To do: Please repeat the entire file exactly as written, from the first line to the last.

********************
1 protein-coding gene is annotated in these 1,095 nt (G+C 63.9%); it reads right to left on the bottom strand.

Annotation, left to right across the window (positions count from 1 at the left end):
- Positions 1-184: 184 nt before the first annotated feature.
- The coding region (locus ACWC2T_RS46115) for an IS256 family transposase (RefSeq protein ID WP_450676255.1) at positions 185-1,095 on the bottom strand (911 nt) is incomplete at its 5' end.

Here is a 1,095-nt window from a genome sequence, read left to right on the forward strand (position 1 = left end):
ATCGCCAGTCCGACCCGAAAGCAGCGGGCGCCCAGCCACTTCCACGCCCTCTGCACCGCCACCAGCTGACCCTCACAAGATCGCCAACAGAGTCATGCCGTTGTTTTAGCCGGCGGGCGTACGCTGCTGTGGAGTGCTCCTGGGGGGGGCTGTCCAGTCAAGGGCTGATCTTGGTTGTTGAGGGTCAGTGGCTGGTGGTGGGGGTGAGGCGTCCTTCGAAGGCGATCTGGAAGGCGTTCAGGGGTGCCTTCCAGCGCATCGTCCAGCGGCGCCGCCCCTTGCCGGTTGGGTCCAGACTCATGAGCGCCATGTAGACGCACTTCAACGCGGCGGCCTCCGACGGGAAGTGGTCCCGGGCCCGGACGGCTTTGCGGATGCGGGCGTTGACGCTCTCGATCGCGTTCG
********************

1 protein-coding gene is annotated in these 1,095 nt (G+C 63.9%); it reads right to left on the bottom strand.

Annotation, left to right across the window (positions count from 1 at the left end):
- Positions 1-184: 184 nt before the first annotated feature.
- The coding region (locus ACWC2T_RS46115) for an IS256 family transposase (RefSeq protein ID WP_450676255.1) at positions 185-1,095 on the bottom strand (911 nt) is incomplete at its 5' end.

Here is a 1,095-nt window from a genome sequence, read left to right on the forward strand (position 1 = left end):
ATCGCCAGTCCGACCCGAAAGCAGCGGGCGCCCAGCCACTTCCACGCCCTCTGCACCGCCACCAGCTGACCCTCACAAGATCGCCAACAGAGTCATGCCGTTGTTTTAGCCGGCGGGCGTACGCTGCTGTGGAGTGCTCCTGGGGGGGGCTGTCCAGTCAAGGGCTGATCTTGGTTGTTGAGGGTCAGTGGCTGGTGGTGGGGGTGAGGCGTCCTTCGAAGGCGATCTGGAAGGCGTTCAGGGGTGCCTTCCAGCGCATCGTCCAGCGGCGCCGCCCCTTGCCGGTTGGGTCCAGACTCATGAGCGCCATGTAGACGCACTTCAACGCGGCGGCCTCCGACGGGAAGTGGTCCCGGGCCCGGACGGCTTTGCGGATGCGGGCGTTGACGCTCTCGATCGCGTTCG